he said to them, but he caused smiles and blushes to mantle their
ingenuous faces.  I am, indeed, very much inclined to believe
that Marnoo, with his handsome person and captivating manners,
was a sad deceiver among the simple maidens of the island.

During all this time he had never, for one moment, deigned to
regard me.  He appeared, indeed, to be altogether unconscious of
my presence.  I was utterly at a loss how to account for this
extraordinary conduct.  I easily perceived that he was a man of
no little consequence among the islanders; that he possessed
uncommon talents; and was gifted with a higher degree of
knowledge than the inmates of the valley.  For these reasons, I
therefore greatly feared lest having, from some cause or other,
unfriendly feelings towards me, he might exert his powerful
influence to do me mischief.

It seemed evident that he was not a permanent resident of the
vale, and yet, whence could he have come?  On all sides the
Typees were girt in by hostile tribes, and how could he possibly,
if belonging to any of these, be received with so much
cordiality?

The person appearance of the enigmatical stranger suggested
additional perplexities.  The face, free from tattooing, and the
unshaven crown, were peculiarities I had never before remarked in
any part of the island, end I had always heard that the contrary
were considered the indispensable distinction of a Marquesan
warrior.  Altogether the matter was perfectly incomprehensible to
me, and I awaited its solution with no small degree of anxiety.

At length, from certain indications, I suspected that he was
making me the subject of his remarks, although he appeared
cautiously to avoid either pronouncing my name, or looking in the
direction where I lay.  All at once he rose from the mats where
he had been reclining, and, still conversing, moved towards me,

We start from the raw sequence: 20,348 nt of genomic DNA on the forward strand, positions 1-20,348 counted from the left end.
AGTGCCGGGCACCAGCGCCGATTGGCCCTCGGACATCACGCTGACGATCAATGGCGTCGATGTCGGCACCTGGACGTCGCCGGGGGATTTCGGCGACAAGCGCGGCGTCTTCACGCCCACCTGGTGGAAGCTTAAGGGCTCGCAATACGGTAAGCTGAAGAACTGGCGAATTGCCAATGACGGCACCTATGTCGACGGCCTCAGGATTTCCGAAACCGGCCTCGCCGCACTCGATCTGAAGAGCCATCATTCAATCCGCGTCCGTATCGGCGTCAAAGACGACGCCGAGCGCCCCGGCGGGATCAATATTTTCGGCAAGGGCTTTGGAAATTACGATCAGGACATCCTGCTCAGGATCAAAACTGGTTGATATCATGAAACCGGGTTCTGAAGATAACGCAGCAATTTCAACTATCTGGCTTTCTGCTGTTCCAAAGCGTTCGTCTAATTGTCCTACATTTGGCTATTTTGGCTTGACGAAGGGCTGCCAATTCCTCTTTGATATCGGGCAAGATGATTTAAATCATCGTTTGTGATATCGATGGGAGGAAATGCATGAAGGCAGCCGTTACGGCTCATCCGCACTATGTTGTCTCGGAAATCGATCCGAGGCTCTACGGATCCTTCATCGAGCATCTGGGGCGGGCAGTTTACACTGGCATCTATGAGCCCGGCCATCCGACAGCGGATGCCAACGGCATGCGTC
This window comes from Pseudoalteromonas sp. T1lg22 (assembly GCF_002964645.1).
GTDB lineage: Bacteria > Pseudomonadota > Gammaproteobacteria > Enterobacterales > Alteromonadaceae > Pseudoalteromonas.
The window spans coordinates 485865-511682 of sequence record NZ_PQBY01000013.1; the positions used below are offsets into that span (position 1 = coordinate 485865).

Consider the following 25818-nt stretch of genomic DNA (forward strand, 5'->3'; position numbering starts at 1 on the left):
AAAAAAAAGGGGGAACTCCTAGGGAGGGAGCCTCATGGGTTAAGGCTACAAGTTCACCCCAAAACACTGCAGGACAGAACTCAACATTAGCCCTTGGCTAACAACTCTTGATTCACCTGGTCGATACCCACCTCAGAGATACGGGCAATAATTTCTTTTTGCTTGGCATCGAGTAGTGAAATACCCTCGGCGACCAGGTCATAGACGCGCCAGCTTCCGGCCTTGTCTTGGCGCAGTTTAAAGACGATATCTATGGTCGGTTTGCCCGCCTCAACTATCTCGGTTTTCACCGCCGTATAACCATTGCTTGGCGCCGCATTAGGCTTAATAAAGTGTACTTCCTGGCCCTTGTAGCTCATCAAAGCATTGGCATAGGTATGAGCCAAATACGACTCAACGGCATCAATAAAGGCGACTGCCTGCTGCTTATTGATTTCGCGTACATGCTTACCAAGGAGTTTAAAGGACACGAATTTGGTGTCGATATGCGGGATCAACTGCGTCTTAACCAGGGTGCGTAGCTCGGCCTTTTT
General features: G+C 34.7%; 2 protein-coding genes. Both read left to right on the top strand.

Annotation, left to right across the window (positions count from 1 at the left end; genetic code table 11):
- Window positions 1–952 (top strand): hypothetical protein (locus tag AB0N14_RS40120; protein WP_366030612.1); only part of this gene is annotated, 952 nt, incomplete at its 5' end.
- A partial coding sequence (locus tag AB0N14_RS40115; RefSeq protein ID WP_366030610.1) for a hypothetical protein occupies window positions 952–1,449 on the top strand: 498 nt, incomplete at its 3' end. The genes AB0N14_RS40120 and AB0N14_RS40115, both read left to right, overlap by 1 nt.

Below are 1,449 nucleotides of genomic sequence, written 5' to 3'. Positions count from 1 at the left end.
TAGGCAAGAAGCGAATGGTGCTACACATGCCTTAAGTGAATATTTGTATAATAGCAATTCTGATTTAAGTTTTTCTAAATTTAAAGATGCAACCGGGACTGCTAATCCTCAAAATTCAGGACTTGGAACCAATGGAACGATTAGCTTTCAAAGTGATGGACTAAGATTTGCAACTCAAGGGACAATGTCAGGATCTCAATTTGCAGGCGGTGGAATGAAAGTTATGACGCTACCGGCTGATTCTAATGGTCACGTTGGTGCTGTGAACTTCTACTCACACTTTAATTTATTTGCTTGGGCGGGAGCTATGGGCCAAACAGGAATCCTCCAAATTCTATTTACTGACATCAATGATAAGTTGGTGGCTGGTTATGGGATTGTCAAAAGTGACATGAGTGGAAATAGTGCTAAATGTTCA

his eye purposely evading mine, and seated himself within less
than a yard of me.  I had hardly recovered from my surprise, when
he suddenly turned round, and, with a most benignant countenance
extended his right hand gracefully towards me.  Of course I
accepted the courteous challenge, and, as soon as our palms met,
he bent towards me, and murmured in musical accents--'How you
do?'  'How long you been in this bay?'  'You like this bay?'

Had I been pierced simultaneously by three Happar spears, I could
not have started more than I did at hearing these simple
questions.  For a moment I was overwhelmed with astonishment, and
then answered something I know not what; but as soon as I
regained my self-possession, the thought darted through my mind
that from this individual I might obtain that information
regarding Toby which I suspected the natives had purposely
withheld from me.  Accordingly I questioned him concerning the
disappearance of my companion, but he denied all knowledge of the
matter.  I then inquired from whence he had come?  He replied,
from Nukuheva.  When I expressed my surprise, he looked at me for
a moment, as if enjoying my perplexity, and then with his strange
vivacity, exclaimed,--'Ah!  me taboo,--me go Nukuheva,--me go
Tior,--me go Typee,--me go everywhere,--nobody harm me,--me
taboo.'

This explanation would have been altogether unintelligible to me,
had it not recalled to my mind something I had previously heard
concerning a singular custom among these islanders.  Though the
country is possessed by various tribes, whose mutual hostilities
almost wholly prelude any intercourse between them; yet there are
instances where a person having ratified friendly relations with
some individual belonging longing to the valley, whose inmates
are at war with his own, may, under particular restrictions,
venture with impunity into the country of his friend, where,
under other circumstances, he would have been treated as an
enemy.  In this light are personal friendships regarded among